A side-by-side of the Miami map plaintiffs are proposing (P5) and one the City Commission adopted last June. Image via ACLU and City of Miami.

If agreed to as-is, the settlement would approve a map the plaintiffs drew and pay them more than $1.5 million in legal fees. It would also force a 2025 ballot question asking voters to approve a charter amendment banning candidate-favoring gerrymandering and creating a Citizens’ Redistricting Committee to create and make recommendations on future maps.

The plaintiffs’ proposed map (P5) largely maintains the shapes of the current districts. But where the existing map forms “irregular appendages,” the ACLU said, the new districts in P5 “follow major roads and easily recognizable boundaries” to more naturally encompass neighborhoods.

Coconut Grove, divided into three districts in the existing map, would sit fully in District 2. Meanwhile, a portion of Overtown now in District 1 would rejoin the rest of the neighborhood in District 5.

The vote Thursday came just over three months after the newly composed City Commission passed a resolution directing outgoing City Attorney Victoria Mendez to “exhaust all options” to settle the suit.

Lawyers from the ACLU cited 2022 public meetings in 2022 in which then-Commissioner Alex Díaz de la Portilla — whom Gabela unseated and who now faces a host of corruption charges — asserted that the goal was “to have an African American district, for lack of a better term, a White district, which is the coastal district, and three Hispanic districts.”

Reyes said at the same meeting, “The only race that we’re going to bring into this equation … is we have to keep diversity on the dais, and that’s why we have districts.” He added, “If not … let’s do away with districts, then … we will have five Hispanics right here, since we are 70% of the population.”

Carollo and Reyes, who are both term-limited, insisted Thursday that while race informed the city’s district-drawing process, it was for the noble purpose of ensuring equity at City Hall.

Carollo, a Republican and former Mayor, said Miami switched from citywide voting to district voting in the first place so Black voters didn’t lose representation in local government. The true intent of the lawsuit and map-replacing effort, he said, is to shift electoral power to Democrats.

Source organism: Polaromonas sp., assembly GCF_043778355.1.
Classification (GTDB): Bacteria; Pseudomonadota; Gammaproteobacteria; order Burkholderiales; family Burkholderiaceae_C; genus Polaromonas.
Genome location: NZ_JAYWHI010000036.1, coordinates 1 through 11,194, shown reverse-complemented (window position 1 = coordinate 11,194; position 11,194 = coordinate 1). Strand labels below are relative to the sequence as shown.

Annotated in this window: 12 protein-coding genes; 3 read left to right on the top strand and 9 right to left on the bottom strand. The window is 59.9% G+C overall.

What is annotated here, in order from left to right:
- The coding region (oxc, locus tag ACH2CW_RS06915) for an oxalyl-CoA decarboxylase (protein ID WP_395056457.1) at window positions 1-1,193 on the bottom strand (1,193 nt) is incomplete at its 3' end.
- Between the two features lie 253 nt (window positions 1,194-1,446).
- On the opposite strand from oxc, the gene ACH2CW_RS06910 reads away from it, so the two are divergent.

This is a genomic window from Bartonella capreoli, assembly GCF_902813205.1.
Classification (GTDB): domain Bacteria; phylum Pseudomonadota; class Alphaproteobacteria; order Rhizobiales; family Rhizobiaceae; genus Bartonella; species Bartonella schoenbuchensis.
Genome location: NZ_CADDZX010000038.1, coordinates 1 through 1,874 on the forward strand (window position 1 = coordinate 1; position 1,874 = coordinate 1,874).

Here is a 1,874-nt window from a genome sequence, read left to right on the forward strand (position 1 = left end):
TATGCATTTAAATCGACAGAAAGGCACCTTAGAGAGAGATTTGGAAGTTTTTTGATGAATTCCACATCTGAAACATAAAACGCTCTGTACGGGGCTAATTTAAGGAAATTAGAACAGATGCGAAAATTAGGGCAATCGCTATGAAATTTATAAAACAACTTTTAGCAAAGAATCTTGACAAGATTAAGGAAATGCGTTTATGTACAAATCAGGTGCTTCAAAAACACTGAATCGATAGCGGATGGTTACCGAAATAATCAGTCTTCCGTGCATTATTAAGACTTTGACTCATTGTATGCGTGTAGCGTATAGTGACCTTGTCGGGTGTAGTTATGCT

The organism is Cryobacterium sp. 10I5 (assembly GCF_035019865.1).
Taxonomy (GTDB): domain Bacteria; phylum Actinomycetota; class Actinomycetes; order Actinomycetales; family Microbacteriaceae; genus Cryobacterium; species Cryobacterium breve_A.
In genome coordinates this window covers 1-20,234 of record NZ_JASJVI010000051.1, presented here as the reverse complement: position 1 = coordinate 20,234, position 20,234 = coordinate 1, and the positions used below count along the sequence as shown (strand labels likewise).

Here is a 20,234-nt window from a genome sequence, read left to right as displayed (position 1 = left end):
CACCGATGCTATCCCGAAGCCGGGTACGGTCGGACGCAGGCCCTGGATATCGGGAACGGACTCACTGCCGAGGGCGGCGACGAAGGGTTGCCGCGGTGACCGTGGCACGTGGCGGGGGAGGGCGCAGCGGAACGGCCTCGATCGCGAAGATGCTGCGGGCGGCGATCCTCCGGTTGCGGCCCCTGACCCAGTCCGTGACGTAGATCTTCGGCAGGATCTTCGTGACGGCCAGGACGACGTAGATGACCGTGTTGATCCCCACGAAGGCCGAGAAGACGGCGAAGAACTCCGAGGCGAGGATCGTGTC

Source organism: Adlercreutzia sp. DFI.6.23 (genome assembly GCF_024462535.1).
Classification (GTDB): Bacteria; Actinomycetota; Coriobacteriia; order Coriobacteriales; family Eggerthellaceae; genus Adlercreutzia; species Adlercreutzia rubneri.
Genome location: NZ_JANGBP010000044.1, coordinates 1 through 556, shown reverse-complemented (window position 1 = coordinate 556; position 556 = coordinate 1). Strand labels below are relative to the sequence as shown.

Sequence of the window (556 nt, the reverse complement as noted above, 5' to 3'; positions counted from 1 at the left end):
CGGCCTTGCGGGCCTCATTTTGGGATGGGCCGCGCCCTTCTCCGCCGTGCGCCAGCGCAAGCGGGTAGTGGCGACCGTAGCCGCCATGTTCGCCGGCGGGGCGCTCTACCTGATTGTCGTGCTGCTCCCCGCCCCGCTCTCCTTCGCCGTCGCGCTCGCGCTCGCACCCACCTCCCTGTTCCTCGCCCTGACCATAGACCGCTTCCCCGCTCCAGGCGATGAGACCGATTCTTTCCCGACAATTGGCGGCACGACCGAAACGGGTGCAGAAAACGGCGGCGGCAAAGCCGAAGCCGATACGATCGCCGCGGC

“I was told that in (my) District 3 — this is what the reporter told me; I have no idea — that the Democrat percentage … jumps to 55%. You only have 45% Republican,” he said.

Reyes, who won re-election last year with 86% of the vote, said the importance of maintaining a diverse Commission is far greater than mitigating additional costs the city might incur by delaying a settlement.

“The amount of money we have spent is going to be nothing compared to the demands that we are going to receive if we don’t have diversity (on) the dais,” he said. “Having diversity (on) the City (Commission) is … priceless. I would pay for it, whatever it takes, because our city should be equally represented.”

Jesse Scheckner

Jesse Scheckner has covered South Florida with a focus on Miami-Dade County since 2012. His work has been recognized by the Hearst Foundation, Society of Professional Journalists, Florida Society of News Editors, Florida MMA Awards and Miami New Times. Email him at [email protected] and follow him on Twitter @JesseScheckner.


Florida Politics is a statewide, new media platform covering campaigns, elections, government, policy, and lobbying in Florida. This platform and all of its content are owned by Extensive Enterprises Media.

Publisher: Peter Schorsch @PeterSchorschFL

Contributors & reporters: Phil Ammann, Drew Dixon, Roseanne Dunkelberger, A.G. Gancarski, Anne Geggis, Ryan Nicol, Jacob Ogles, Cole Pepper, Gray Rohrer, Jesse Scheckner, Christine Sexton, Drew Wilson, and Mike Wright.

Email: [email protected]
Twitter: @PeterSchorschFL
Phone: (727) 642-3162
Address: 204 37th Avenue North #182
St. Petersburg, Florida 33704